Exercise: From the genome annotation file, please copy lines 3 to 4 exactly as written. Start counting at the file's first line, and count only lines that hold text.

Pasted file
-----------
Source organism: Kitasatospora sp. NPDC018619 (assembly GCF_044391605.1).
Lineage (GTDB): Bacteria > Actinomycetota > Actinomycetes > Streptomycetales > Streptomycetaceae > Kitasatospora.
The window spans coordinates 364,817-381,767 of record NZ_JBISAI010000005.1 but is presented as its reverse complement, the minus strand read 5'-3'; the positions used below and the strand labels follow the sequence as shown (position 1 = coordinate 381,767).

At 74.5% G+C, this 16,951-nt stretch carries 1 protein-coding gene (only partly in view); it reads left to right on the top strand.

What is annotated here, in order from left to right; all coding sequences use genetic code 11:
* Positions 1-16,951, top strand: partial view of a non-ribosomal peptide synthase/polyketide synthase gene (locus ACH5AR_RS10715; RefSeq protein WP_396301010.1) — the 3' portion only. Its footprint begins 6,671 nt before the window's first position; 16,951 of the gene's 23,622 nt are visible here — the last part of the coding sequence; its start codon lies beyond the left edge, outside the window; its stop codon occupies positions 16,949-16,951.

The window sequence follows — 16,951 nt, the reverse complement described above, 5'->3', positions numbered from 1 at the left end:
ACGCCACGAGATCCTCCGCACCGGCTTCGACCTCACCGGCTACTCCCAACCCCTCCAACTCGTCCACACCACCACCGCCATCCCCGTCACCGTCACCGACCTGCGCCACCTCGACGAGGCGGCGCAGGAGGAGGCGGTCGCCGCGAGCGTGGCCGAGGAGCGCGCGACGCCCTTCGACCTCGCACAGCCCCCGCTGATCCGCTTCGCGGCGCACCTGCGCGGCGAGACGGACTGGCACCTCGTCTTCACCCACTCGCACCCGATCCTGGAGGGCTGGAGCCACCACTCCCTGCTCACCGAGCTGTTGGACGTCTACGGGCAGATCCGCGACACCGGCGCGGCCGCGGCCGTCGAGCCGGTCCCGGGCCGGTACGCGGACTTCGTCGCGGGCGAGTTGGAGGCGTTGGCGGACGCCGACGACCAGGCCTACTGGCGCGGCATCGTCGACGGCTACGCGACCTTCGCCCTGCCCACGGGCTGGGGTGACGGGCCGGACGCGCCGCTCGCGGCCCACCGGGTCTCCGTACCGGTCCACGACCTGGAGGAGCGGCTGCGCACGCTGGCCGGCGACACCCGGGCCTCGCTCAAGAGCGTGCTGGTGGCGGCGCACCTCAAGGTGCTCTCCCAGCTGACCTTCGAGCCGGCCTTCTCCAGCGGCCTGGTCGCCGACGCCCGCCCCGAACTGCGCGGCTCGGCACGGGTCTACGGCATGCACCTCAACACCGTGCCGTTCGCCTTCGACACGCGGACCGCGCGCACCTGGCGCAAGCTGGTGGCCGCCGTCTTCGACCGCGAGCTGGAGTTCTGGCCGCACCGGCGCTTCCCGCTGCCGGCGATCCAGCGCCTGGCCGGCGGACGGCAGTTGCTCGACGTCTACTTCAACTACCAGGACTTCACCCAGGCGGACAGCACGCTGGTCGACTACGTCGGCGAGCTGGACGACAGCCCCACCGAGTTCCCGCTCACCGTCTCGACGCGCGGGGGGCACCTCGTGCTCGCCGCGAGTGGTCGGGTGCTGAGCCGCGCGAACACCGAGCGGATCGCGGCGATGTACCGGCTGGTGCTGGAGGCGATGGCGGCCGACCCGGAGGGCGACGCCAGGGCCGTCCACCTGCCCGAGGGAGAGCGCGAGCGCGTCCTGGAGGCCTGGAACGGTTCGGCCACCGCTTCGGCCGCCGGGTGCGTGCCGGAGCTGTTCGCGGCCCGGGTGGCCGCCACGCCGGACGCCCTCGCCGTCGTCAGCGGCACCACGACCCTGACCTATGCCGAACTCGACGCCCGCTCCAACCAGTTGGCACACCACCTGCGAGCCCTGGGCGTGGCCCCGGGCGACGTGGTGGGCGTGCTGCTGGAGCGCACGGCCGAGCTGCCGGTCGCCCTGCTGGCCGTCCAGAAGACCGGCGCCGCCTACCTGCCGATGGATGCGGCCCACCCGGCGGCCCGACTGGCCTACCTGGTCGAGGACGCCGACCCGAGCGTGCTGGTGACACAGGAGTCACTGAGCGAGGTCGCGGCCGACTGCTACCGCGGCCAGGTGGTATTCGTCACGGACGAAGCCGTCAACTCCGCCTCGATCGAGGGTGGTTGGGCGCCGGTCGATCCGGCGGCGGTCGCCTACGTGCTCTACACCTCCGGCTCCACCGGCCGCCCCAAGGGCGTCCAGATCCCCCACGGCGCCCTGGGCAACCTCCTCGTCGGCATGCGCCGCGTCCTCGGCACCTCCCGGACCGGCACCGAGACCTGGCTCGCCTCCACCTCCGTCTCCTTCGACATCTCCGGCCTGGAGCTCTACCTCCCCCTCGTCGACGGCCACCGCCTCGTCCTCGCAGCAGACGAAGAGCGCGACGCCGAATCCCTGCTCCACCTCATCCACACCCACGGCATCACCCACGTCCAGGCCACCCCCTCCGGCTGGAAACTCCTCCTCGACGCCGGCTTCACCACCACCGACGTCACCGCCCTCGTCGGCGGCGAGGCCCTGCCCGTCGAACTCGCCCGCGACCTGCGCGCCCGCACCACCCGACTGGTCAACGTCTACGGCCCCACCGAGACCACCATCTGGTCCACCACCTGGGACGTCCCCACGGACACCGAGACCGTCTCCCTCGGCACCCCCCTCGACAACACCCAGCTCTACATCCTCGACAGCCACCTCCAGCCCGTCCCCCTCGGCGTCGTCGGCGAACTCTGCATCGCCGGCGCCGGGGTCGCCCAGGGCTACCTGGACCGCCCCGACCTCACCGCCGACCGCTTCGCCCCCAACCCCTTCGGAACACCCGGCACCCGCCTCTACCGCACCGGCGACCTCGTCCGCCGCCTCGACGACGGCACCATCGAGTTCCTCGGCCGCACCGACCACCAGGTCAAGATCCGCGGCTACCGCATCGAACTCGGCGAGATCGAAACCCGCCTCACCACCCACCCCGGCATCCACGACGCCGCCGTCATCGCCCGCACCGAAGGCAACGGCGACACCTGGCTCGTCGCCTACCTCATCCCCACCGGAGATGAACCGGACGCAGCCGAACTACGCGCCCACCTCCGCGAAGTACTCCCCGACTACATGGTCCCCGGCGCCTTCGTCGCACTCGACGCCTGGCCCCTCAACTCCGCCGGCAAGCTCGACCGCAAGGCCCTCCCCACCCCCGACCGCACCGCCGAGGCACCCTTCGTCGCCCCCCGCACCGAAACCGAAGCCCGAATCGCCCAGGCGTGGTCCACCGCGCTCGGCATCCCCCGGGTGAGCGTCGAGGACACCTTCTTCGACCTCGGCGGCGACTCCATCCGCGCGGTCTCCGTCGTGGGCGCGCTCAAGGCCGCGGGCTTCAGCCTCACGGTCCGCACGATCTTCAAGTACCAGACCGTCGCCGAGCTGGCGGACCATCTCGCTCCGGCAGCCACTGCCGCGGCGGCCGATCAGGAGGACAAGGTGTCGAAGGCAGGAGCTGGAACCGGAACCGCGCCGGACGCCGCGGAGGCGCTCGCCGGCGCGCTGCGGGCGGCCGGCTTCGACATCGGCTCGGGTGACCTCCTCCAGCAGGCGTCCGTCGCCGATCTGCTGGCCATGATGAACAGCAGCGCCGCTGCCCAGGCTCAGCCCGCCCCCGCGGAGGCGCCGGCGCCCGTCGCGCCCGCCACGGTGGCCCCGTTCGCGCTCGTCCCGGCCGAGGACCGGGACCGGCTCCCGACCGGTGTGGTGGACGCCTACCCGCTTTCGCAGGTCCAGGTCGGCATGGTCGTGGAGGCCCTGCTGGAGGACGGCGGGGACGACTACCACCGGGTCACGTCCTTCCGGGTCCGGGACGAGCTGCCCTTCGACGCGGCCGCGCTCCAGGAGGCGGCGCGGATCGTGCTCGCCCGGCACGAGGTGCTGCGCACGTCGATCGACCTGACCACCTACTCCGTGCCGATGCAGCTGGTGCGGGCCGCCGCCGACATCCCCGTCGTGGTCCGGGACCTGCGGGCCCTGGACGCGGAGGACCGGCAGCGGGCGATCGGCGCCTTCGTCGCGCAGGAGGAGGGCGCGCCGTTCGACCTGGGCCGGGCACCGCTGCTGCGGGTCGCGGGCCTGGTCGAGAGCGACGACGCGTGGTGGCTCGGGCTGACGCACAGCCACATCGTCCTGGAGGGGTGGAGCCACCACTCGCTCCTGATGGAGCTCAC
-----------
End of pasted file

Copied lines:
The window spans coordinates 364,817-381,767 of record NZ_JBISAI010000005.1 but is presented as its reverse complement, the minus strand read 5'-3'; the positions used below and the strand labels follow the sequence as shown (position 1 = coordinate 381,767).

At 74.5% G+C, this 16,951-nt stretch carries 1 protein-coding gene (only partly in view); it reads left to right on the top strand.